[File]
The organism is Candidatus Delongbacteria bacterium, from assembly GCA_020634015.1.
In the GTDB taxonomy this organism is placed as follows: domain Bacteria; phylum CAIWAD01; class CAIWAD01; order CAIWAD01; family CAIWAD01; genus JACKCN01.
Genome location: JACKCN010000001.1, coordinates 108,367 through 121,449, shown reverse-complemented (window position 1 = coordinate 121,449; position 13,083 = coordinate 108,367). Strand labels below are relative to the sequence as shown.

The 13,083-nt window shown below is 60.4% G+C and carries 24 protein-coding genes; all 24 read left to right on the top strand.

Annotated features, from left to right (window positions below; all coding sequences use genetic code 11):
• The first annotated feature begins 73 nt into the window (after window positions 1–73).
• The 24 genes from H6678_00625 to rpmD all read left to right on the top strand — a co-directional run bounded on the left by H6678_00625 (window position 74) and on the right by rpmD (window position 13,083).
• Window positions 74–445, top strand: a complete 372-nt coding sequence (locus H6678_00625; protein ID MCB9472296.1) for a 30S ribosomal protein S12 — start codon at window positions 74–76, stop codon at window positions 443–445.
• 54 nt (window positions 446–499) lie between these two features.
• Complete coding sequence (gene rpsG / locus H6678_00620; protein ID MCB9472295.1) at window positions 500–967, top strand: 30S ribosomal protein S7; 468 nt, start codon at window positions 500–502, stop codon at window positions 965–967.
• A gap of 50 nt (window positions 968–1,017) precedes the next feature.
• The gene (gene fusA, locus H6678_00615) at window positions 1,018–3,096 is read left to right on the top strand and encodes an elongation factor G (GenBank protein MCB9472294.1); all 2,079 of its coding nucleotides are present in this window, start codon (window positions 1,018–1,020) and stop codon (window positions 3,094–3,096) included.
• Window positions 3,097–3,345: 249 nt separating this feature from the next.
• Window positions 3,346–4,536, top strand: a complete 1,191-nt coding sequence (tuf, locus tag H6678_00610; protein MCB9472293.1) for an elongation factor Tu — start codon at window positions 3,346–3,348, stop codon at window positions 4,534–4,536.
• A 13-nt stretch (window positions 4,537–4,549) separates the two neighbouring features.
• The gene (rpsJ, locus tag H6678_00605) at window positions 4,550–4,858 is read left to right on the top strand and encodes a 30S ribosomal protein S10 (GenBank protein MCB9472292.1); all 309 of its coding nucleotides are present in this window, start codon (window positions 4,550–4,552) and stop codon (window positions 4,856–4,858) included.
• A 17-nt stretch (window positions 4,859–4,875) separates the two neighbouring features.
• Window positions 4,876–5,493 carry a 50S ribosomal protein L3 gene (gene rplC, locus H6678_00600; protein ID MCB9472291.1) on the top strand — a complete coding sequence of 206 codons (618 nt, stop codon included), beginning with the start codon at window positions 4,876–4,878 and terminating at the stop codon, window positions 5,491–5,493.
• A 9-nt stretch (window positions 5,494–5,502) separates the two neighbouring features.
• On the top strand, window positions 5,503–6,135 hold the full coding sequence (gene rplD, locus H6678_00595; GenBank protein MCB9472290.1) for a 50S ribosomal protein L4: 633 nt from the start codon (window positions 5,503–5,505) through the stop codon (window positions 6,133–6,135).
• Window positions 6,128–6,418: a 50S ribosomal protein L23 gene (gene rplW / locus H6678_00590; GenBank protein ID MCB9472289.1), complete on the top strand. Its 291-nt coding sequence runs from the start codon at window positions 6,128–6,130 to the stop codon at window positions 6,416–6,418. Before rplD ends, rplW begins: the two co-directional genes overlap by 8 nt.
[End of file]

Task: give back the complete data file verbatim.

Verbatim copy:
The organism is Candidatus Delongbacteria bacterium, from assembly GCA_020634015.1.
In the GTDB taxonomy this organism is placed as follows: domain Bacteria; phylum CAIWAD01; class CAIWAD01; order CAIWAD01; family CAIWAD01; genus JACKCN01.
Genome location: JACKCN010000001.1, coordinates 108,367 through 121,449, shown reverse-complemented (window position 1 = coordinate 121,449; position 13,083 = coordinate 108,367). Strand labels below are relative to the sequence as shown.

The 13,083-nt window shown below is 60.4% G+C and carries 24 protein-coding genes; all 24 read left to right on the top strand.

Annotated features, from left to right (window positions below; all coding sequences use genetic code 11):
• The first annotated feature begins 73 nt into the window (after window positions 1–73).
• The 24 genes from H6678_00625 to rpmD all read left to right on the top strand — a co-directional run bounded on the left by H6678_00625 (window position 74) and on the right by rpmD (window position 13,083).
• Window positions 74–445, top strand: a complete 372-nt coding sequence (locus H6678_00625; protein ID MCB9472296.1) for a 30S ribosomal protein S12 — start codon at window positions 74–76, stop codon at window positions 443–445.
• 54 nt (window positions 446–499) lie between these two features.
• Complete coding sequence (gene rpsG / locus H6678_00620; protein ID MCB9472295.1) at window positions 500–967, top strand: 30S ribosomal protein S7; 468 nt, start codon at window positions 500–502, stop codon at window positions 965–967.
• A gap of 50 nt (window positions 968–1,017) precedes the next feature.
• The gene (gene fusA, locus H6678_00615) at window positions 1,018–3,096 is read left to right on the top strand and encodes an elongation factor G (GenBank protein MCB9472294.1); all 2,079 of its coding nucleotides are present in this window, start codon (window positions 1,018–1,020) and stop codon (window positions 3,094–3,096) included.
• Window positions 3,097–3,345: 249 nt separating this feature from the next.
• Window positions 3,346–4,536, top strand: a complete 1,191-nt coding sequence (tuf, locus tag H6678_00610; protein MCB9472293.1) for an elongation factor Tu — start codon at window positions 3,346–3,348, stop codon at window positions 4,534–4,536.
• A 13-nt stretch (window positions 4,537–4,549) separates the two neighbouring features.
• The gene (rpsJ, locus tag H6678_00605) at window positions 4,550–4,858 is read left to right on the top strand and encodes a 30S ribosomal protein S10 (GenBank protein MCB9472292.1); all 309 of its coding nucleotides are present in this window, start codon (window positions 4,550–4,552) and stop codon (window positions 4,856–4,858) included.
• A 17-nt stretch (window positions 4,859–4,875) separates the two neighbouring features.
• Window positions 4,876–5,493 carry a 50S ribosomal protein L3 gene (gene rplC, locus H6678_00600; protein ID MCB9472291.1) on the top strand — a complete coding sequence of 206 codons (618 nt, stop codon included), beginning with the start codon at window positions 4,876–4,878 and terminating at the stop codon, window positions 5,491–5,493.
• A 9-nt stretch (window positions 5,494–5,502) separates the two neighbouring features.
• On the top strand, window positions 5,503–6,135 hold the full coding sequence (gene rplD, locus H6678_00595; GenBank protein MCB9472290.1) for a 50S ribosomal protein L4: 633 nt from the start codon (window positions 5,503–5,505) through the stop codon (window positions 6,133–6,135).
• Window positions 6,128–6,418: a 50S ribosomal protein L23 gene (gene rplW / locus H6678_00590; GenBank protein ID MCB9472289.1), complete on the top strand. Its 291-nt coding sequence runs from the start codon at window positions 6,128–6,130 to the stop codon at window positions 6,416–6,418. Before rplD ends, rplW begins: the two co-directional genes overlap by 8 nt.